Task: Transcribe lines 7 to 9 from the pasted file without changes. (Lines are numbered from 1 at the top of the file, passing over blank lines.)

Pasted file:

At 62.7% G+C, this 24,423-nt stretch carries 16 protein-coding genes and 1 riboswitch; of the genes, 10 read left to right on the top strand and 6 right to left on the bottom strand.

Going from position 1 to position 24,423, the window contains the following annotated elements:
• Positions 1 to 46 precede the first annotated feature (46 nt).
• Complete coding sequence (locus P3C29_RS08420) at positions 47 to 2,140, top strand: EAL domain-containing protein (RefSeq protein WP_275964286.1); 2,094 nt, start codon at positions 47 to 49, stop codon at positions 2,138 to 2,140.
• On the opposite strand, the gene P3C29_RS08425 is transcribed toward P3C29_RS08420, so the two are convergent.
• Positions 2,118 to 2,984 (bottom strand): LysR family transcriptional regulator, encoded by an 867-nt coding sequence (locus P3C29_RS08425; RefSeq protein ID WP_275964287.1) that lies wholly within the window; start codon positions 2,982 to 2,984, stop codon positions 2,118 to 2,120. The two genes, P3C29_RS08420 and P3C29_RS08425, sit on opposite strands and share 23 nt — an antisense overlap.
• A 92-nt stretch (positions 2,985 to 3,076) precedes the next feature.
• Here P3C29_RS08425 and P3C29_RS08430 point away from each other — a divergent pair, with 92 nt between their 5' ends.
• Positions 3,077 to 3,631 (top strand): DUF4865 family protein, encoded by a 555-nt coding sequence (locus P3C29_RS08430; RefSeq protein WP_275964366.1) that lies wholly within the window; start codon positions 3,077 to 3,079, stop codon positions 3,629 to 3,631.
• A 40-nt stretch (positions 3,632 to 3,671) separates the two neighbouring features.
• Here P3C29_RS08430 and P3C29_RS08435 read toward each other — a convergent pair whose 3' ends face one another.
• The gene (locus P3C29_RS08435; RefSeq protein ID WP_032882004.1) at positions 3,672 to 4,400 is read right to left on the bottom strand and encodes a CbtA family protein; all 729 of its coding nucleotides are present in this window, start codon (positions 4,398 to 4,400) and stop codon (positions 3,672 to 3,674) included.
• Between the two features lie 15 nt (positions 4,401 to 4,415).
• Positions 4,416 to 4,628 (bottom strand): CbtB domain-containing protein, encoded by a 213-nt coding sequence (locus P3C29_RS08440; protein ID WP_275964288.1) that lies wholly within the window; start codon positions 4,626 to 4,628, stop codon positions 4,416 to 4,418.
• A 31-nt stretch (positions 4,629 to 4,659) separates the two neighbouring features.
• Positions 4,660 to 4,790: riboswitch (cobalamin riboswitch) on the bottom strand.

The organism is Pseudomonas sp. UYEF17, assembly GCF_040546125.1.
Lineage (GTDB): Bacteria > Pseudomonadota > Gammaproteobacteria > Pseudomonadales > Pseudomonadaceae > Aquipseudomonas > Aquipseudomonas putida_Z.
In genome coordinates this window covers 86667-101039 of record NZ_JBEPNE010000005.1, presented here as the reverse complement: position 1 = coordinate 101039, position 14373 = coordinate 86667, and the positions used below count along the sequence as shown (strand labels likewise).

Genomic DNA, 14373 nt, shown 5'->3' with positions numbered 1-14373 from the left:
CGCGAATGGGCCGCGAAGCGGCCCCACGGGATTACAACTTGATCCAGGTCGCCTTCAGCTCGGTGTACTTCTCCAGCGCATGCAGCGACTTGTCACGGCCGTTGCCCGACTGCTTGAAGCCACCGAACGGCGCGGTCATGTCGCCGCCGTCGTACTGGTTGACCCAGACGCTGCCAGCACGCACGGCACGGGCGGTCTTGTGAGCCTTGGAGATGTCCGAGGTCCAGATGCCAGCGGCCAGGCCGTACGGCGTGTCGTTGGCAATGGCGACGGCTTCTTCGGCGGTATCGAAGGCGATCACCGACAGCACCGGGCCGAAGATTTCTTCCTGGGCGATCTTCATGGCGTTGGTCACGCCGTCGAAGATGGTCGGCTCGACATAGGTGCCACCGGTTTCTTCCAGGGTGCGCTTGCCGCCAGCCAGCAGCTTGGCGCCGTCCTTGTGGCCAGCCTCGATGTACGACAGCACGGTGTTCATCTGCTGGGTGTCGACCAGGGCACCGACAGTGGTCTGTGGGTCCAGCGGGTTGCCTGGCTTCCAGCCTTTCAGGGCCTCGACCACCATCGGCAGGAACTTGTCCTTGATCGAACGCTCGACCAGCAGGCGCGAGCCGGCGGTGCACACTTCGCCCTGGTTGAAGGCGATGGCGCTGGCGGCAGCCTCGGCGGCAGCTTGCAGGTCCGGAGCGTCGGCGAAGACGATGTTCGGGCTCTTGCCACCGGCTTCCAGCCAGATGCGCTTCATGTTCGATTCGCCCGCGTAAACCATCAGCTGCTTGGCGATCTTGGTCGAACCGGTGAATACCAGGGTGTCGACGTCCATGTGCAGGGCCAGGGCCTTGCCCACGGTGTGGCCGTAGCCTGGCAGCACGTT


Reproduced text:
• A 92-nt stretch (positions 2,985 to 3,076) precedes the next feature.
• Here P3C29_RS08425 and P3C29_RS08430 point away from each other — a divergent pair, with 92 nt between their 5' ends.
• Positions 3,077 to 3,631 (top strand): DUF4865 family protein, encoded by a 555-nt coding sequence (locus P3C29_RS08430; RefSeq protein WP_275964366.1) that lies wholly within the window; start codon positions 3,077 to 3,079, stop codon positions 3,629 to 3,631.